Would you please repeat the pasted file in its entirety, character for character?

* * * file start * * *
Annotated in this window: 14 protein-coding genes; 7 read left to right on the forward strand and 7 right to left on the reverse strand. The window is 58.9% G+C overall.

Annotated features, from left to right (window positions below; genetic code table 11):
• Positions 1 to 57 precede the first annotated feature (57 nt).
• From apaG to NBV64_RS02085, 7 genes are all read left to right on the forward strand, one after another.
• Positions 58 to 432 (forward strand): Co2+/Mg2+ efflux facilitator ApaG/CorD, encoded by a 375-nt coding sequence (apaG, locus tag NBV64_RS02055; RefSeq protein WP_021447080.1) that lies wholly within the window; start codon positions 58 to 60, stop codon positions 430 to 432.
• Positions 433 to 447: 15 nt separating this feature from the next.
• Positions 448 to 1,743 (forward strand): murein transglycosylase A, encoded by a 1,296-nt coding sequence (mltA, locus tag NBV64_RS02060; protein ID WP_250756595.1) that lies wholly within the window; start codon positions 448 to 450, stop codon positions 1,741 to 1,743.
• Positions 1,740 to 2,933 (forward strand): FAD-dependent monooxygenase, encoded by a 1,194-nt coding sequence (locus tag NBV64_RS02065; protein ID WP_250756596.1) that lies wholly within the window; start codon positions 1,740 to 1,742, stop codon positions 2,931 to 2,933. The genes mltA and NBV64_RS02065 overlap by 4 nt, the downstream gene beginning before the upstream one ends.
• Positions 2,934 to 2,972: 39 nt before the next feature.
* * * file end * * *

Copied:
Annotated in this window: 14 protein-coding genes; 7 read left to right on the forward strand and 7 right to left on the reverse strand. The window is 58.9% G+C overall.

Annotated features, from left to right (window positions below; genetic code table 11):
• Positions 1 to 57 precede the first annotated feature (57 nt).
• From apaG to NBV64_RS02085, 7 genes are all read left to right on the forward strand, one after another.
• Positions 58 to 432 (forward strand): Co2+/Mg2+ efflux facilitator ApaG/CorD, encoded by a 375-nt coding sequence (apaG, locus tag NBV64_RS02055; RefSeq protein WP_021447080.1) that lies wholly within the window; start codon positions 58 to 60, stop codon positions 430 to 432.
• Positions 433 to 447: 15 nt separating this feature from the next.
• Positions 448 to 1,743 (forward strand): murein transglycosylase A, encoded by a 1,296-nt coding sequence (mltA, locus tag NBV64_RS02060; protein ID WP_250756595.1) that lies wholly within the window; start codon positions 448 to 450, stop codon positions 1,741 to 1,743.
• Positions 1,740 to 2,933 (forward strand): FAD-dependent monooxygenase, encoded by a 1,194-nt coding sequence (locus tag NBV64_RS02065; protein ID WP_250756596.1) that lies wholly within the window; start codon positions 1,740 to 1,742, stop codon positions 2,931 to 2,933. The genes mltA and NBV64_RS02065 overlap by 4 nt, the downstream gene beginning before the upstream one ends.
• Positions 2,934 to 2,972: 39 nt before the next feature.